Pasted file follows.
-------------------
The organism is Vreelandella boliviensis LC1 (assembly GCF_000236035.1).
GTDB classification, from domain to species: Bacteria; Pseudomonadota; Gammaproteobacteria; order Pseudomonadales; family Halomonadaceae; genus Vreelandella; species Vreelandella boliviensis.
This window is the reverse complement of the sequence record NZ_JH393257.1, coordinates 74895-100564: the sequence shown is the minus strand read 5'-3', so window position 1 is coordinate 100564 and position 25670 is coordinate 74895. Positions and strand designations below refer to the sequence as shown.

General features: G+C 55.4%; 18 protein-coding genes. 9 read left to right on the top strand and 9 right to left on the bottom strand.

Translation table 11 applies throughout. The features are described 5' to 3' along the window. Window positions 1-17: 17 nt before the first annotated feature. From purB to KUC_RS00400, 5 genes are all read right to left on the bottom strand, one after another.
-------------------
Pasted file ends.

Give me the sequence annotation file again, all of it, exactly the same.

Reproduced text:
The organism is Vreelandella boliviensis LC1 (assembly GCF_000236035.1).
GTDB classification, from domain to species: Bacteria; Pseudomonadota; Gammaproteobacteria; order Pseudomonadales; family Halomonadaceae; genus Vreelandella; species Vreelandella boliviensis.
This window is the reverse complement of the sequence record NZ_JH393257.1, coordinates 74895-100564: the sequence shown is the minus strand read 5'-3', so window position 1 is coordinate 100564 and position 25670 is coordinate 74895. Positions and strand designations below refer to the sequence as shown.

General features: G+C 55.4%; 18 protein-coding genes. 9 read left to right on the top strand and 9 right to left on the bottom strand.

Translation table 11 applies throughout. The features are described 5' to 3' along the window. Window positions 1-17: 17 nt before the first annotated feature. From purB to KUC_RS00400, 5 genes are all read right to left on the bottom strand, one after another.